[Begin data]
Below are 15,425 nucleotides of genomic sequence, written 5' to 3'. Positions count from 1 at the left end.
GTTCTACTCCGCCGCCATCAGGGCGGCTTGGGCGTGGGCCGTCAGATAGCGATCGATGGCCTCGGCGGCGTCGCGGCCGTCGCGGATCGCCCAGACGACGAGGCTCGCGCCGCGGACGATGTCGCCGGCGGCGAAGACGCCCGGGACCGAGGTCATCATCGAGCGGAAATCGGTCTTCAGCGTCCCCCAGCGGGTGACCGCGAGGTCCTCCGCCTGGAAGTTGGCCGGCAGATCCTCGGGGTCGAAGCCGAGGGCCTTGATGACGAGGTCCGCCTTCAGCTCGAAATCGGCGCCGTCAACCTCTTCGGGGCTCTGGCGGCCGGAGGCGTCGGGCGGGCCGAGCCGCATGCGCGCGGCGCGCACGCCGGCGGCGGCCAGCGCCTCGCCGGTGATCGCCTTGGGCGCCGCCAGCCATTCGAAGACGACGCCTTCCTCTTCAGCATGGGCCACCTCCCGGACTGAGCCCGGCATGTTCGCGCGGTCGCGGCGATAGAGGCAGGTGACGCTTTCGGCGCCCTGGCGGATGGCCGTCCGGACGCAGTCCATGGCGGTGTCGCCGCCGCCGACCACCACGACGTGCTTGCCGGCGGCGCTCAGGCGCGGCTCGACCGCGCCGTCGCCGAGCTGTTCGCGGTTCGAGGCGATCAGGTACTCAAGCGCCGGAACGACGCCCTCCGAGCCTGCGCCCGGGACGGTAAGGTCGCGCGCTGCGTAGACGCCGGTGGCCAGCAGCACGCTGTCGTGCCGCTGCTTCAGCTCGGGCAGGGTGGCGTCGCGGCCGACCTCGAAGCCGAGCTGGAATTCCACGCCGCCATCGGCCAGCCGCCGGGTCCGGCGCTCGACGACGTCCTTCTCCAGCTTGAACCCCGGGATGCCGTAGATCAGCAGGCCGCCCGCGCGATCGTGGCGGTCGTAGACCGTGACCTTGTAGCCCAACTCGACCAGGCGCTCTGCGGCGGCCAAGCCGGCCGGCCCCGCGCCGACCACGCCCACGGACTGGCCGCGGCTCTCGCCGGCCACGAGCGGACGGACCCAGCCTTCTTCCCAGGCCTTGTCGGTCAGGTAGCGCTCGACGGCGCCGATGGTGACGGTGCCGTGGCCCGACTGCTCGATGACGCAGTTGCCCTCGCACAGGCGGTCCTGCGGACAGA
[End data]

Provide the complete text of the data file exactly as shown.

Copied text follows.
Below are 15,425 nucleotides of genomic sequence, written 5' to 3'. Positions count from 1 at the left end.
GTTCTACTCCGCCGCCATCAGGGCGGCTTGGGCGTGGGCCGTCAGATAGCGATCGATGGCCTCGGCGGCGTCGCGGCCGTCGCGGATCGCCCAGACGACGAGGCTCGCGCCGCGGACGATGTCGCCGGCGGCGAAGACGCCCGGGACCGAGGTCATCATCGAGCGGAAATCGGTCTTCAGCGTCCCCCAGCGGGTGACCGCGAGGTCCTCCGCCTGGAAGTTGGCCGGCAGATCCTCGGGGTCGAAGCCGAGGGCCTTGATGACGAGGTCCGCCTTCAGCTCGAAATCGGCGCCGTCAACCTCTTCGGGGCTCTGGCGGCCGGAGGCGTCGGGCGGGCCGAGCCGCATGCGCGCGGCGCGCACGCCGGCGGCGGCCAGCGCCTCGCCGGTGATCGCCTTGGGCGCCGCCAGCCATTCGAAGACGACGCCTTCCTCTTCAGCATGGGCCACCTCCCGGACTGAGCCCGGCATGTTCGCGCGGTCGCGGCGATAGAGGCAGGTGACGCTTTCGGCGCCCTGGCGGATGGCCGTCCGGACGCAGTCCATGGCGGTGTCGCCGCCGCCGACCACCACGACGTGCTTGCCGGCGGCGCTCAGGCGCGGCTCGACCGCGCCGTCGCCGAGCTGTTCGCGGTTCGAGGCGATCAGGTACTCAAGCGCCGGAACGACGCCCTCCGAGCCTGCGCCCGGGACGGTAAGGTCGCGCGCTGCGTAGACGCCGGTGGCCAGCAGCACGCTGTCGTGCCGCTGCTTCAGCTCGGGCAGGGTGGCGTCGCGGCCGACCTCGAAGCCGAGCTGGAATTCCACGCCGCCATCGGCCAGCCGCCGGGTCCGGCGCTCGACGACGTCCTTCTCCAGCTTGAACCCCGGGATGCCGTAGATCAGCAGGCCGCCCGCGCGATCGTGGCGGTCGTAGACCGTGACCTTGTAGCCCAACTCGACCAGGCGCTCTGCGGCGGCCAAGCCGGCCGGCCCCGCGCCGACCACGCCCACGGACTGGCCGCGGCTCTCGCCGGCCACGAGCGGACGGACCCAGCCTTCTTCCCAGGCCTTGTCGGTCAGGTAGCGCTCGACGGCGCCGATGGTGACGGTGCCGTGGCCCGACTGCTCGATGACGCAGTTGCCCTCGCACAGGCGGTCCTGCGGACAGA